When children on the playground would make fun of her, or say something about her father, Scout put them into their place. George Marotous wrote, “Scout is also something of an outsider. A tomboy, she is still not completely accepted by her brother Jem and their friend Dill” (5). Coming from a small town like Maycomb, children hear their parents talk about others in the town, and then the children go to school and they talk about what the parents say. Atticus was accused of being a “nigger-lover” by a child at school, and Scout did not take it so well, so she beat the little boy up (Lee 1).
For example, in act one scene IV troy states “the boy lied to me. I told that nigger if he wanna play football ….to keep his chores and hold down that job A&P. That was conditions. Stopped down there to see Mr. Stawicki… (1745) Cory gets frustrated with dad because he went up to Cory football coach told him his not going to attend football practice anymore. Therefore the frustration is building up even more between them.
(75). Clearly we can see that he has lots of respect to this county and for blacks. Atticus wants his children to ignore what everybody thinks on him about defending a negro. During a conversation between Jem and Atticus, tells jem,” As you grow older, you'll see white men cheat black men every day of your life, whenever a white man does that to a black man, that white man is a trash.” (223). At the court Atticus is sure that he will lose but want to make a statement to this racist society.
They are very curious about one of their neighbors, Boo Radley, who hasn't been seen by any one for years. The children are scared of Boo because of the morbid legends about him. Dill resolves to get him to come out of his house, but nothing comes of it that summer. Scout dislikes school from the first morning. A few times when Scout and Jem walk home from school, they discover small gifts in the hollow oak tree at the edge of the Radley yard.
Scout has many experiences that would be worth sharing and teaching to her future kids in To Kill A Mockingbird. One of the most memorable ordeals was the Tom Robinson trial. At the beginning of the book, Scout isn’t sure what to think of Tom Robinson, but throughout the hearing, she starts to see that he is innocent as seen in this quote, “Tom Robinson was probably the only person who was ever decent to her” (Lee 257). She realizes that he is a decent person, and so does the rest of the town, but this was a time of racial prejudice, so the jury found him guilty, even if that wasn’t what they truly believed. When Tom was found guilty, Scout describes this proceeding with her brother, Jem: “It was Jem’s turn to cry.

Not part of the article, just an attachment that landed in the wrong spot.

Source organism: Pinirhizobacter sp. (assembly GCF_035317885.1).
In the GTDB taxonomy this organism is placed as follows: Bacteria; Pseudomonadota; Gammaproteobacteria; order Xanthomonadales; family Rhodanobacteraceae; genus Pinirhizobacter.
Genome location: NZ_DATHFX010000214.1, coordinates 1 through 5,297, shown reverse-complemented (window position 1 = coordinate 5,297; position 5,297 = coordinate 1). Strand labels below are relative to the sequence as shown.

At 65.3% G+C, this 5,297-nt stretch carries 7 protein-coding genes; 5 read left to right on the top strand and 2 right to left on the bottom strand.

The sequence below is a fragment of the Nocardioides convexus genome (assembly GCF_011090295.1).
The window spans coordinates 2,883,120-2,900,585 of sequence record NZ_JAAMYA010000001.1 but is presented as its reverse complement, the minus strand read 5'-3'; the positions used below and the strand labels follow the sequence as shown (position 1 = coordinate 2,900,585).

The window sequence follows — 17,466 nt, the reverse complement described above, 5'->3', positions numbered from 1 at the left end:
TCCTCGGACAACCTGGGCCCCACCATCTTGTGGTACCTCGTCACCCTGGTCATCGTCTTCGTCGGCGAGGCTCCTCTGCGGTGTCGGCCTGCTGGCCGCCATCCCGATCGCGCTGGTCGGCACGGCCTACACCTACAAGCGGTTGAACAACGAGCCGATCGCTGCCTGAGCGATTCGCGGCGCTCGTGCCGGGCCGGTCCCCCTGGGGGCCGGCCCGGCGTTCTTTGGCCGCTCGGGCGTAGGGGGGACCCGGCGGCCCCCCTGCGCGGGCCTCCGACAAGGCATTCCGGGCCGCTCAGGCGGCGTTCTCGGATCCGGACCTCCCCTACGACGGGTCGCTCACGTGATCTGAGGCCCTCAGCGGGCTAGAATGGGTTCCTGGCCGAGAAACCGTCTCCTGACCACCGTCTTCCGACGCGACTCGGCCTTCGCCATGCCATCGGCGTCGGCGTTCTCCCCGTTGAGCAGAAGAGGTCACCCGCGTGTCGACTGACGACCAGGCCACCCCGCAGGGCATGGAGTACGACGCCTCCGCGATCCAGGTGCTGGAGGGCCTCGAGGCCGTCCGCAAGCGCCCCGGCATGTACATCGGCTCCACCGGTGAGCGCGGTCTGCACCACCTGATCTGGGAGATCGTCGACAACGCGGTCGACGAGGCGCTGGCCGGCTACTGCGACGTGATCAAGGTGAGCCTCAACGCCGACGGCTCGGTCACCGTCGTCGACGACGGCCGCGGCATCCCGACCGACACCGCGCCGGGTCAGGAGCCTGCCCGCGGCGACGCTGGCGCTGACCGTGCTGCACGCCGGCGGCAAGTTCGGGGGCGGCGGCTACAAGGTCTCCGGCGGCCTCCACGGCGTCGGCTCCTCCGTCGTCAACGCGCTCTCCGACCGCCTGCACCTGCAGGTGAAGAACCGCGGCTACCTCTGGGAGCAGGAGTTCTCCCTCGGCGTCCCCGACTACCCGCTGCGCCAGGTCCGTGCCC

The six year old would pack his own lunch before school then walk two miles before arriving to school. The boy would not play with the other kids at recess; he would sit alone away from everyone. Teachers noticed the behavior and sent the child to the school psychologist. The psychologist asked the boy why he sat alone every day. The child told the psychologist it was because he did not deserve to be around others because he was bad and nobody loved him.
Scout realizes that the only reason she must undergo this torment is that her father is defending a black man, which has become taboo because of the corruption that racism has caused in many people. In addition, Scout watches Tom Robinson undergo unfair treatment and false accusations. Please dont tell my parents I stole this essay. Although Atticus provides the jury and the people of Maycomb with overwhelming evidence benefiting Tom, and ultimately proving him innocent, this is not enough to overcome the powers of hate and racism. Scout watches as the jury deliberates and convicts Tom Robinson of murder because he is a black man.
She only names two cases as her examples. So in her magical "evil people bash feminism land" her argument is just as common as what she is complaining about, or maybe less common. No one is trying to bash feminism. This was not planned out to happen. (I hope) Also, kids in elementary school always are not thinking about getting their secretaries to have sex with them for raises.
When she comes back into her own house, Atticus, her father, sees that she has a blanket around her that wasn’t there before, and most certainly did not belong to the Finch family. They discover that her back was turned to the Radley house the entire time, and that it must have been Arthur that had given her the blanket. Atticus’ role as the town’s best lawyer comes into play when he is asked to defend a Negro man in a court of law. The man is accused of raping the daughter of one Mr. Bob Ewell; the Ewell family is considered to be the scum of the town. They are equally hated and pitied by everyone; they pity the children but despise the father.
“I think he hated that worse than getting whipped. He would have run away a millions times if we hadn’t been there.” (Hinton 12) It is easily seen that Johnny and everyone else in the gang turns to each other for help and support. Without each other they would not be who or where they are now. Johnny’s parents neglect and abuse him. Johnny never learned from his parents how to love because his parents never showed that to him so thanks to the gang, he learned.